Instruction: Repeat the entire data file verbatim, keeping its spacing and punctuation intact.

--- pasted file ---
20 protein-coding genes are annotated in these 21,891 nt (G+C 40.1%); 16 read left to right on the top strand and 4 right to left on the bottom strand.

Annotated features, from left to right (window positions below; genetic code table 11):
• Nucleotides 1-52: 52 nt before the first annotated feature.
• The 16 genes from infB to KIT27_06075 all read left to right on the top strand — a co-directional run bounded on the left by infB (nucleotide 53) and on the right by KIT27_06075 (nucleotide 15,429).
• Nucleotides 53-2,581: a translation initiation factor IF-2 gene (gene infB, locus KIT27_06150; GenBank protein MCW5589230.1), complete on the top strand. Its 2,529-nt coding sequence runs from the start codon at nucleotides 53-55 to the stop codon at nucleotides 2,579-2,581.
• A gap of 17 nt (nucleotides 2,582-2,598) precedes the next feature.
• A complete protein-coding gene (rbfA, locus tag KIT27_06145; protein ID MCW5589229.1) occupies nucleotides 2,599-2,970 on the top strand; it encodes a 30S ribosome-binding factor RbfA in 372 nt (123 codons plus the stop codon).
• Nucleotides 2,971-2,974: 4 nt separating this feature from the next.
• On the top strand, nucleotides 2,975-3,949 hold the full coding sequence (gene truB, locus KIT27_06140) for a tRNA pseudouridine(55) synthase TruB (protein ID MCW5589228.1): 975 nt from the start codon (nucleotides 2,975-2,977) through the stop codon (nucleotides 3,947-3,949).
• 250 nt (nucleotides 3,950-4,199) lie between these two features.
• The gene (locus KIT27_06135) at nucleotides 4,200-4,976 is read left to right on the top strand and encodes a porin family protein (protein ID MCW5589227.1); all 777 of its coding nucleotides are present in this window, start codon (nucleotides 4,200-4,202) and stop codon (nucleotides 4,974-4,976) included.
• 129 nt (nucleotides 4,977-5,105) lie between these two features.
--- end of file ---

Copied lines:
20 protein-coding genes are annotated in these 21,891 nt (G+C 40.1%); 16 read left to right on the top strand and 4 right to left on the bottom strand.

Annotated features, from left to right (window positions below; genetic code table 11):
• Nucleotides 1-52: 52 nt before the first annotated feature.
• The 16 genes from infB to KIT27_06075 all read left to right on the top strand — a co-directional run bounded on the left by infB (nucleotide 53) and on the right by KIT27_06075 (nucleotide 15,429).
• Nucleotides 53-2,581: a translation initiation factor IF-2 gene (gene infB, locus KIT27_06150; GenBank protein MCW5589230.1), complete on the top strand. Its 2,529-nt coding sequence runs from the start codon at nucleotides 53-55 to the stop codon at nucleotides 2,579-2,581.
• A gap of 17 nt (nucleotides 2,582-2,598) precedes the next feature.
• A complete protein-coding gene (rbfA, locus tag KIT27_06145; protein ID MCW5589229.1) occupies nucleotides 2,599-2,970 on the top strand; it encodes a 30S ribosome-binding factor RbfA in 372 nt (123 codons plus the stop codon).
• Nucleotides 2,971-2,974: 4 nt separating this feature from the next.
• On the top strand, nucleotides 2,975-3,949 hold the full coding sequence (gene truB, locus KIT27_06140) for a tRNA pseudouridine(55) synthase TruB (protein ID MCW5589228.1): 975 nt from the start codon (nucleotides 2,975-2,977) through the stop codon (nucleotides 3,947-3,949).
• 250 nt (nucleotides 3,950-4,199) lie between these two features.
• The gene (locus KIT27_06135) at nucleotides 4,200-4,976 is read left to right on the top strand and encodes a porin family protein (protein ID MCW5589227.1); all 777 of its coding nucleotides are present in this window, start codon (nucleotides 4,200-4,202) and stop codon (nucleotides 4,974-4,976) included.
• 129 nt (nucleotides 4,977-5,105) lie between these two features.